It is particularly alarming that Republican voters in many states have nominated scores of election deniers for state and local roles that supervise elections, count votes and certify results. One key ringleader of this campaign is Steve Bannon, who was recently indicted in New York State for allegedly defrauding contributors, Mr Trump pardoned him on federal charges arising from the same acts.
No Republican officials, up to and including former Vice President Mike Pence, suppressed accurate results or otherwise cheated on behalf of Mr Trump, in 2020. So the goal now is to put in place a small army of Trump acolytes ready to do just that after the next presidential election.
Fifteen Republican nominees for state governor, 11 for secretary of state (which usually oversee elections), and 10 for attorney general are avowed election deniers, and appear prepared to suppress democratic outcomes. Many, like Mr Trump, are also still hawking the preposterous QAnon conspiracy theory.
Worse still, North Carolina Republicans are asking the Supreme Court to endorse a once-fringe legal theory that elected state legislatures alone control all election-related decisions, independent even from court review, which could allow state legislatures to effectively cheat the voters within the bounds of a reinterpreted Constitution.
It is therefore vital that the federal Justice Department and Georgia prosecutors are both conducting extensive criminal investigations into plots to overthrow the 2020 election.
Last week, the Justice Department issued an astonishing 40 subpoenas for a huge array of former Trump aides and officials. They are not only looking into the January 6 assault on Congress, but also plots to submit slates of false electors purporting to represent Trump wins in states in which Mr Biden's victory had already been certified.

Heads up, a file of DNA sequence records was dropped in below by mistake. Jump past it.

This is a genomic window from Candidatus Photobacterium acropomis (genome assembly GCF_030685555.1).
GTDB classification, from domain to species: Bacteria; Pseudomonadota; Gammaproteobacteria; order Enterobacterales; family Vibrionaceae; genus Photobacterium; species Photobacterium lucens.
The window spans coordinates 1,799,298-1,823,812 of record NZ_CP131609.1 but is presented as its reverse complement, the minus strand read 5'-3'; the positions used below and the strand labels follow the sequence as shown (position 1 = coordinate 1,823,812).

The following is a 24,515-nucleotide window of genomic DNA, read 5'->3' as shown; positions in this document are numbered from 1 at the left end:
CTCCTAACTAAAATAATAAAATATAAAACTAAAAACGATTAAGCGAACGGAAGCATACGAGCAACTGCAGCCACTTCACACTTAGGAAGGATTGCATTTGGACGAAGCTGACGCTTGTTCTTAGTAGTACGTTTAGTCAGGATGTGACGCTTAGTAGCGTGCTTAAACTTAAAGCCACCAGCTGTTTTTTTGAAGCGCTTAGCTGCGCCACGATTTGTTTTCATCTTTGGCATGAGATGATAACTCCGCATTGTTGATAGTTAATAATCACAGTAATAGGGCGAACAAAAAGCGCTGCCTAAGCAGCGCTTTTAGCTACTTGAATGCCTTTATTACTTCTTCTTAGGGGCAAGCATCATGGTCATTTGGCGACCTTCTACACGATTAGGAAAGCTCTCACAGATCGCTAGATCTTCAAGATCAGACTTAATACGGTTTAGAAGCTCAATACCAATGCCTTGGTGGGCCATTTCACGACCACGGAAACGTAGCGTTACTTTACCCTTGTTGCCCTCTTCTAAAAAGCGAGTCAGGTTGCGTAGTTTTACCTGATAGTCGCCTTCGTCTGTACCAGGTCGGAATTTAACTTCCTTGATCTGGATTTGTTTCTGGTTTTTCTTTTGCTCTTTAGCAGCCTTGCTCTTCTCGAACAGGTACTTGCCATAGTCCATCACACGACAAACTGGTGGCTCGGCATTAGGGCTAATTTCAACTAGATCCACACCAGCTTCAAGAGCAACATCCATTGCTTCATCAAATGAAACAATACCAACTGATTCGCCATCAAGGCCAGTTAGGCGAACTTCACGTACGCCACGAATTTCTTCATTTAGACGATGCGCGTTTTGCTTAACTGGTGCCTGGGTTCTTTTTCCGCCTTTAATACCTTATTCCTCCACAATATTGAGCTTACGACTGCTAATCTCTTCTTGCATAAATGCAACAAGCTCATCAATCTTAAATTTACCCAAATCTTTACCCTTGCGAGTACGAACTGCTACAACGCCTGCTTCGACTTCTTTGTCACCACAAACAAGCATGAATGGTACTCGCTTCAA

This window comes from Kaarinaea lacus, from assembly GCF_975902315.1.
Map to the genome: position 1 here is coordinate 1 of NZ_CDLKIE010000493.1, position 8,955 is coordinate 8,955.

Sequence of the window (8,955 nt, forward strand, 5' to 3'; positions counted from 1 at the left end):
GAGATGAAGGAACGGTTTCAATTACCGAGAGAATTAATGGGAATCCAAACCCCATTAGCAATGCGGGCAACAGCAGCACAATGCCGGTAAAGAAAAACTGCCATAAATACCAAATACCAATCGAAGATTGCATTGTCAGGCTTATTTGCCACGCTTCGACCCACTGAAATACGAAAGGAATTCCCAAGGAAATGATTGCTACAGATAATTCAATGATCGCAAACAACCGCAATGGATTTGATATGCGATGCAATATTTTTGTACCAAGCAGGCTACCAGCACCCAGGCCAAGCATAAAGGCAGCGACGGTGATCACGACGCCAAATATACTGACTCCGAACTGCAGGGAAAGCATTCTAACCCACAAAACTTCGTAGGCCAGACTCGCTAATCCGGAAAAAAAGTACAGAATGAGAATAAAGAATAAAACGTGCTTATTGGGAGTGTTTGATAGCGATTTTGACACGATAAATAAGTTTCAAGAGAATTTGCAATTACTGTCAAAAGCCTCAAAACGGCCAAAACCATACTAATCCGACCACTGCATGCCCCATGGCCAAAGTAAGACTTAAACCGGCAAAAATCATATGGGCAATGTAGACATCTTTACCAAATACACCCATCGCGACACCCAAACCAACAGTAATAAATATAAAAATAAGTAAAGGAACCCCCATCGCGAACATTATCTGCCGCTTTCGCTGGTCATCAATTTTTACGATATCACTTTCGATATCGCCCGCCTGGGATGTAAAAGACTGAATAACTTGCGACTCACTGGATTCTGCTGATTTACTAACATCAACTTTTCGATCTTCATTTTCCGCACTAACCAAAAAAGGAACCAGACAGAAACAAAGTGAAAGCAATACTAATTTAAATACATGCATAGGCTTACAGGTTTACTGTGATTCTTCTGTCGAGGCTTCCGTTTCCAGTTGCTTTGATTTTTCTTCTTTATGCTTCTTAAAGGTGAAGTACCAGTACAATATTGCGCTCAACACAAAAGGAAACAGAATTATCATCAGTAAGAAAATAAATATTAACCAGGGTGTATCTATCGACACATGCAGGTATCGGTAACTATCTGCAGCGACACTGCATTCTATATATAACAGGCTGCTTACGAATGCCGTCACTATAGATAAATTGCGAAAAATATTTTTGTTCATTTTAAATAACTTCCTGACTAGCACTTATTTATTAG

Mobile phones belonging to Mr Trump's aides Boris Epshteyn and Mike Roman were seized by the FBI pursuant to the scheme, which another of his attorneys, Jack Wilenchik, accurately described as involving "fake electors". The FBI also confiscated the phone of the chief executive of a pillow manufacturing company and notorious conspiracy theorist Mike Lindell, for reasons that remain murky.
It is now unmistakable that the Department of Justice is investigating a huge range of current and former Trump aides pursuant to a wide variety of alleged conspiracies and other major potential felonies. That is in addition to the ongoing probe into why Mr Trump unlawfully removed thousands of government documents, many highly classified, to his Florida hotel, and refused to return them even after they were subpoenaed by a grand jury, with his attorneys formally but falsely attesting that he did not possess them.
Whether or not it is intentional, there is a direct correlation between efforts to install 2020 election-deniers in key election-related positions in states throughout the country and counter-efforts by the Justice Department that should make the potential consequences of such actions crystal clear through these expansive investigations, subsequent prosecutions, and, hopefully, instructive convictions and exemplary sentencings.
Even if anti-democracy candidates win key state-level posts in November, presumably they will be on notice long before they might try to subvert, reject, or tamper with the outcome of the presidential election in 2024: conspiracy to defraud the United States and similar major felonies can lead directly to prison. The reality of an awaiting cell ought to prove more powerful than the most beguiling, paranoid or cynical political mirage.